The next day we made ourselves available over the phone in case anyone had any questions they wanted to ask us privately. Then, with the people in teams, where we needed to reduce the teams down numbers-wise, we applied reasonable selection criteria, and we used our assessment of each individual against those criteria to determine those provisionally selected for redundancy. Next, we met with each individual face-to-face or via video conference with furloughed employees to get going with the redundancy consultation process.”


Communicating redundancies can also be upsetting for employers. Do you think it’s appropriate to show emotion when you’re talking to employees about redundancies?

“It’s all about being authentic. You want to avoid “crocodile tears”—if that’s not your normal way of being then I think people might find it insincere.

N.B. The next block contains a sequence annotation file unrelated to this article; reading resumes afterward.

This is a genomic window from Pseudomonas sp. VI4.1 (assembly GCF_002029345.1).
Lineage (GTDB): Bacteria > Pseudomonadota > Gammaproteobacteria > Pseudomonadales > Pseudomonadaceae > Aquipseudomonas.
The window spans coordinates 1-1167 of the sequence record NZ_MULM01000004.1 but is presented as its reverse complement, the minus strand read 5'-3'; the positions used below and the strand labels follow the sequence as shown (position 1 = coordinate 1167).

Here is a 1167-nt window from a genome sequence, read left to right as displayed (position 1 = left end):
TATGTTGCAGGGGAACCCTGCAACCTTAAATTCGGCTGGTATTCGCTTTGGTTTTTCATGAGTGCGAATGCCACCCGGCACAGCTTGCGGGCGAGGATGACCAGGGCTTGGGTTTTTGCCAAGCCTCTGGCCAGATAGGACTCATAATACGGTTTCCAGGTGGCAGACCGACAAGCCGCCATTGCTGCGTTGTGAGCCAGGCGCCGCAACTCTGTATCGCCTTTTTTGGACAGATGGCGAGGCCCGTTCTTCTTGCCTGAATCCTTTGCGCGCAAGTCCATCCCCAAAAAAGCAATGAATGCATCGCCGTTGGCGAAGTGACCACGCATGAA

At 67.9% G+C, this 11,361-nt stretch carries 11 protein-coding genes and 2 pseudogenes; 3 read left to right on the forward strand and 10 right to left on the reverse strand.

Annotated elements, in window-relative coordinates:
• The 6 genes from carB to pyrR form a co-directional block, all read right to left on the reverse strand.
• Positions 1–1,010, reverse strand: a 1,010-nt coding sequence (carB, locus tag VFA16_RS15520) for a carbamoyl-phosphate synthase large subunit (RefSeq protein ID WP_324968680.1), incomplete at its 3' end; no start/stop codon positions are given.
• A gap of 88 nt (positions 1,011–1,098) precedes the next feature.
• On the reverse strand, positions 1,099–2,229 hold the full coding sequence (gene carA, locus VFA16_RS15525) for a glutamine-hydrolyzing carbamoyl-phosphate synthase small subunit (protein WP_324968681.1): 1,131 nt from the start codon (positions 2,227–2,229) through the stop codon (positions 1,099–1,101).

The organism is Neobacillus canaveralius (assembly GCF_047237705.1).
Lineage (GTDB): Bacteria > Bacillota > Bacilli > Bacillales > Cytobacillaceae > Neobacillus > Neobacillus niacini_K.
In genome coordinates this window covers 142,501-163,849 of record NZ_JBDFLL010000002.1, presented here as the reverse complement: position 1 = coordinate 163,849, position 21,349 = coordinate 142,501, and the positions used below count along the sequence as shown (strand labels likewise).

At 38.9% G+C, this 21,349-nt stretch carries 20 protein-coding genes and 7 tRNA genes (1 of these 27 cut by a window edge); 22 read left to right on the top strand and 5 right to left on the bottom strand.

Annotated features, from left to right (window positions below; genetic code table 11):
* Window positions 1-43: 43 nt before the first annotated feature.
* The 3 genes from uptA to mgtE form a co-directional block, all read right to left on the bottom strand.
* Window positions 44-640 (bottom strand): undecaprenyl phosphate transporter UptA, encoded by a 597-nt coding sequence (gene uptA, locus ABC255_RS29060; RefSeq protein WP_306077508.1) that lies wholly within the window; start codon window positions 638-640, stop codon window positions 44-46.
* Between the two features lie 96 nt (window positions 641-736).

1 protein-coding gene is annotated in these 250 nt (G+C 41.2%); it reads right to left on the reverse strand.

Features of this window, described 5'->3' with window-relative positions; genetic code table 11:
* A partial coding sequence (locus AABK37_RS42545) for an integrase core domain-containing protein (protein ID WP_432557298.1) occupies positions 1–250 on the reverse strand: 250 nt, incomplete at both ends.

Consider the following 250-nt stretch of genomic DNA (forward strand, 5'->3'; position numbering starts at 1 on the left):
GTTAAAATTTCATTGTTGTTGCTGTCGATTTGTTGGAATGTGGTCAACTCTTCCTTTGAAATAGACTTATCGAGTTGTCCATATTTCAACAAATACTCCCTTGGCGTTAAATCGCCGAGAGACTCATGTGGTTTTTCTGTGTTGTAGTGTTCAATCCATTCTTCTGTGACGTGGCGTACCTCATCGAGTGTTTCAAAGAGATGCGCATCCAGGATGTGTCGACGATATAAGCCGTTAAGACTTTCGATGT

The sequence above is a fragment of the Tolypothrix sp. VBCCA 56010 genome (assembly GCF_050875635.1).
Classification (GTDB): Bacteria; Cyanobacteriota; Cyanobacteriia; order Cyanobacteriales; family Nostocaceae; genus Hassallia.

In the case of the client I’ve been working with recently, the Managing Director got quite visibly upset on several occasions when she was communicating with the team about the redundancies. She was embarrassed at first, but I said to her, “You shouldn’t be embarrassed. It’s good that people can see that this is how it’s making you feel - that you’re not doing this lightly.” I think it’s good that she wears her heart on her sleeve.”


After redundancies have been completed, company morale might have taken a knock and your remaining workforce might be feeling anxious and stressed. What advice do you have to help businesses bounce back?

“If you want to help your employees bounce back, you have to time it right. If you’re going through a restructuring program, in my view you have to complete that program before you try to re-engage the “survivors”.